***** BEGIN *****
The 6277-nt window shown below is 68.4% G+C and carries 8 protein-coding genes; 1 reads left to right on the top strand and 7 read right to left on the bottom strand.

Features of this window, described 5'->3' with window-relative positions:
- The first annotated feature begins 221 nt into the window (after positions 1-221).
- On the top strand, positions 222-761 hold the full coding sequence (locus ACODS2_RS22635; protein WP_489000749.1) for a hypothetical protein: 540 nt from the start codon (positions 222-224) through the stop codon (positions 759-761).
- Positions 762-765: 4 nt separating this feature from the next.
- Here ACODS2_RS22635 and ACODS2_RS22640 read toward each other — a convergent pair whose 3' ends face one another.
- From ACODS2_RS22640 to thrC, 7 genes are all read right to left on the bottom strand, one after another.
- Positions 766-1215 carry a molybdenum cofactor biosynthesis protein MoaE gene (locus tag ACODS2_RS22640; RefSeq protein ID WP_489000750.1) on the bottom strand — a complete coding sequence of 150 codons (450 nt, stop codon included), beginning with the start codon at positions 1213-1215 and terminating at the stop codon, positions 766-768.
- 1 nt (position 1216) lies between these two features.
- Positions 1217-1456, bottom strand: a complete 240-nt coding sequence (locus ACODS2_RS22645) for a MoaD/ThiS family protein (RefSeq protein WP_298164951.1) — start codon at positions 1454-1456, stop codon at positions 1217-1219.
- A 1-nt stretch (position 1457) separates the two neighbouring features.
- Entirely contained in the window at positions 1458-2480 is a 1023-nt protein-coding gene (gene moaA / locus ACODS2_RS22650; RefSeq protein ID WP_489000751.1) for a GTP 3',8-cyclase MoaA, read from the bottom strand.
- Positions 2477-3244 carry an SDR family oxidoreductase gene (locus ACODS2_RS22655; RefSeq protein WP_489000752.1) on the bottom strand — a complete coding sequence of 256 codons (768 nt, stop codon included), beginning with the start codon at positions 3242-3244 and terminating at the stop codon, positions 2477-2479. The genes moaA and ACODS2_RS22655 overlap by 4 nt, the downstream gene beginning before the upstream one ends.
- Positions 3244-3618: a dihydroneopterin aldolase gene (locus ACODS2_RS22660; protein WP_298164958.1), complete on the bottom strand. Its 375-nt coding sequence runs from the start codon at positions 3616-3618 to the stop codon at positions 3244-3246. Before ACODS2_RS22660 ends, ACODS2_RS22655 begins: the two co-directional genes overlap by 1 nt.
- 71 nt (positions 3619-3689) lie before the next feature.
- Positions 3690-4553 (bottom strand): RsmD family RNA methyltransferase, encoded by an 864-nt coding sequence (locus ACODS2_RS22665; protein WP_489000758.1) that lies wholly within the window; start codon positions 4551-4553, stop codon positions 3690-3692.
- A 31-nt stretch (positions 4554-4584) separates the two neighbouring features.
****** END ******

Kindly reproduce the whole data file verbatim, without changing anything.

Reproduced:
The 6277-nt window shown below is 68.4% G+C and carries 8 protein-coding genes; 1 reads left to right on the top strand and 7 read right to left on the bottom strand.

Features of this window, described 5'->3' with window-relative positions:
- The first annotated feature begins 221 nt into the window (after positions 1-221).
- On the top strand, positions 222-761 hold the full coding sequence (locus ACODS2_RS22635; protein WP_489000749.1) for a hypothetical protein: 540 nt from the start codon (positions 222-224) through the stop codon (positions 759-761).
- Positions 762-765: 4 nt separating this feature from the next.
- Here ACODS2_RS22635 and ACODS2_RS22640 read toward each other — a convergent pair whose 3' ends face one another.
- From ACODS2_RS22640 to thrC, 7 genes are all read right to left on the bottom strand, one after another.
- Positions 766-1215 carry a molybdenum cofactor biosynthesis protein MoaE gene (locus tag ACODS2_RS22640; RefSeq protein ID WP_489000750.1) on the bottom strand — a complete coding sequence of 150 codons (450 nt, stop codon included), beginning with the start codon at positions 1213-1215 and terminating at the stop codon, positions 766-768.
- 1 nt (position 1216) lies between these two features.
- Positions 1217-1456, bottom strand: a complete 240-nt coding sequence (locus ACODS2_RS22645) for a MoaD/ThiS family protein (RefSeq protein WP_298164951.1) — start codon at positions 1454-1456, stop codon at positions 1217-1219.
- A 1-nt stretch (position 1457) separates the two neighbouring features.
- Entirely contained in the window at positions 1458-2480 is a 1023-nt protein-coding gene (gene moaA / locus ACODS2_RS22650; RefSeq protein ID WP_489000751.1) for a GTP 3',8-cyclase MoaA, read from the bottom strand.
- Positions 2477-3244 carry an SDR family oxidoreductase gene (locus ACODS2_RS22655; RefSeq protein WP_489000752.1) on the bottom strand — a complete coding sequence of 256 codons (768 nt, stop codon included), beginning with the start codon at positions 3242-3244 and terminating at the stop codon, positions 2477-2479. The genes moaA and ACODS2_RS22655 overlap by 4 nt, the downstream gene beginning before the upstream one ends.
- Positions 3244-3618: a dihydroneopterin aldolase gene (locus ACODS2_RS22660; protein WP_298164958.1), complete on the bottom strand. Its 375-nt coding sequence runs from the start codon at positions 3616-3618 to the stop codon at positions 3244-3246. Before ACODS2_RS22660 ends, ACODS2_RS22655 begins: the two co-directional genes overlap by 1 nt.
- 71 nt (positions 3619-3689) lie before the next feature.
- Positions 3690-4553 (bottom strand): RsmD family RNA methyltransferase, encoded by an 864-nt coding sequence (locus ACODS2_RS22665; protein WP_489000758.1) that lies wholly within the window; start codon positions 4551-4553, stop codon positions 3690-3692.
- A 31-nt stretch (positions 4554-4584) separates the two neighbouring features.